Thursday, August 4, 2011

Recovery from recession - Long term view

The post recession recovery has not been successful in creating enough jobs. WSJ has reported the following about the recovery scenario.
Over the past 10 years:
  • The U.S. economy's output of goods and services has expanded 19%.
  • Nonfinancial corporate profits have risen 85%.
  • The labor force has grown by 10.1 million.
  • But the number of private-sector jobs has fallen by nearly two million.
  • And the percentage of American adults at work has dropped to 58.2%, a low not seen since 1983. 

The article states that the problem with recovery has been attributed to the following reasons.
  • Productivity has increased with lessons learned from 1990-91, and the 2001 recession. The result has been that to get the same level of output, you need lesser amount of people. Moreover by the end of 2009, U.S. economy's output had fallen by 4.5% and the labor force fell by 8.3%
  • Firms are unsure about the demand owing to fear and slower recovery after recession. This demand uncertainty has been partly fueled by slower growth.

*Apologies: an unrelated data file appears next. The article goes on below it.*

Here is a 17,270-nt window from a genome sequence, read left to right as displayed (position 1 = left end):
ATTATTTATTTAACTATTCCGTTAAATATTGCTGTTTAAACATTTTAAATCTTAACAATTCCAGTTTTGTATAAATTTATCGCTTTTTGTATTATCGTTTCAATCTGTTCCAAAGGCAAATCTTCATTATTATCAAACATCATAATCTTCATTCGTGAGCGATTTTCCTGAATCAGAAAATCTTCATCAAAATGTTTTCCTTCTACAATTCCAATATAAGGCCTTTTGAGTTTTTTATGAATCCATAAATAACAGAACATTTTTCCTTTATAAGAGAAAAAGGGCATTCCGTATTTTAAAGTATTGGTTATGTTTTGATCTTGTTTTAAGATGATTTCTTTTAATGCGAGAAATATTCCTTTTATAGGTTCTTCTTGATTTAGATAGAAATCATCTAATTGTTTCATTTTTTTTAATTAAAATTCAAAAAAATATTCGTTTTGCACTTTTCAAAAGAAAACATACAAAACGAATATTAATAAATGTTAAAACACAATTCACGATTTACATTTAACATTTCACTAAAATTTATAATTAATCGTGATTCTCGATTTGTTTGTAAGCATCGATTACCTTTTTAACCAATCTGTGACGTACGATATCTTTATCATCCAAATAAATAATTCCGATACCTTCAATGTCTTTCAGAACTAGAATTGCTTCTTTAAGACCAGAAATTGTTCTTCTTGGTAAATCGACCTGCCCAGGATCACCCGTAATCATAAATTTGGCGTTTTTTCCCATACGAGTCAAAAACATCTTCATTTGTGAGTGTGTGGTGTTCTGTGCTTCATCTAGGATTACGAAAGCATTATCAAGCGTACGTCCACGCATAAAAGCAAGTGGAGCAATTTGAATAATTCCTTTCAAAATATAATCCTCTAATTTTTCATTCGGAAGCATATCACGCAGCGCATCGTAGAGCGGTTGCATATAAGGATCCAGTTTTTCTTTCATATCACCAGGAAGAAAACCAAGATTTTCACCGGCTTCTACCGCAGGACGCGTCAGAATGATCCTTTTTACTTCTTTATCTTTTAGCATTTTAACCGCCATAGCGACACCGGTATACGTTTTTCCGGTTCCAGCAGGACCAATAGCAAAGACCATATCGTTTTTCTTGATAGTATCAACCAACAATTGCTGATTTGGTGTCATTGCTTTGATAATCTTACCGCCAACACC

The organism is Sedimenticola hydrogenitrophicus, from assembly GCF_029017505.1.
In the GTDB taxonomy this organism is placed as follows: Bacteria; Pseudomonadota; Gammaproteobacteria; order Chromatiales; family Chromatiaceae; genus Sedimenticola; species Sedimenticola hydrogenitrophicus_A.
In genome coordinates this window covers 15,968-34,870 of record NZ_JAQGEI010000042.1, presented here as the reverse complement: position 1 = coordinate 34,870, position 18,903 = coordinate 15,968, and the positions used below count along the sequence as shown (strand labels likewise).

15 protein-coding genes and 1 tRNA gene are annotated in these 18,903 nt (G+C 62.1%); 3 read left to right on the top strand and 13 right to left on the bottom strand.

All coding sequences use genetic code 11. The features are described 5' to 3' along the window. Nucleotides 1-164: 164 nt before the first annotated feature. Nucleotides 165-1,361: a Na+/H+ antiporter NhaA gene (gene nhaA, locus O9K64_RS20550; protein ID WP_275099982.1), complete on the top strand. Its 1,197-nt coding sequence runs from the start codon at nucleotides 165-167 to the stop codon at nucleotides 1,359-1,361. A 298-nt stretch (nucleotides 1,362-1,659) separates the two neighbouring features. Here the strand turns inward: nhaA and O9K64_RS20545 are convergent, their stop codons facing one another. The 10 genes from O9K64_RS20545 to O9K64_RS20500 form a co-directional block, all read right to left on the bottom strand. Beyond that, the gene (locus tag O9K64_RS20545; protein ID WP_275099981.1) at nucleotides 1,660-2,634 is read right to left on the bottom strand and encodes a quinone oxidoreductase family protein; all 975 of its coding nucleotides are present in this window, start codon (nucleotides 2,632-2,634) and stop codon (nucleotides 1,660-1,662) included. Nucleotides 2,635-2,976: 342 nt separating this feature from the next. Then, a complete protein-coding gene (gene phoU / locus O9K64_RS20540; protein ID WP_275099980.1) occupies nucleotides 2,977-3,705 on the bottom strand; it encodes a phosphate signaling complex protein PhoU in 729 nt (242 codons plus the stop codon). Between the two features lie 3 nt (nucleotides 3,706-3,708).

• Labor Hoarding, i.e. the approach of hiring more than required has ended. It essentially refers to not laying off redundant workers during a recession to ensure that skilled and experienced workers are available after the recession. Firms now are focusing on flexibility in work force. Moreover production lines can be stopped and resumed quickly.
The bottom line is that innovation in processes and technology has resulted in increased per capita output of the firm. Although in the short run, recovery has been slower, in the long run this is bound to create a huge cushion for firms and well and those currently employed with them. If in the deep recession of the 1970s U.S. economies output fell by 5% with labor force falling by 2.5%, in the next downturn it is going to be far lower. A slower growth has meant more stability, which will reap dividends for all in future.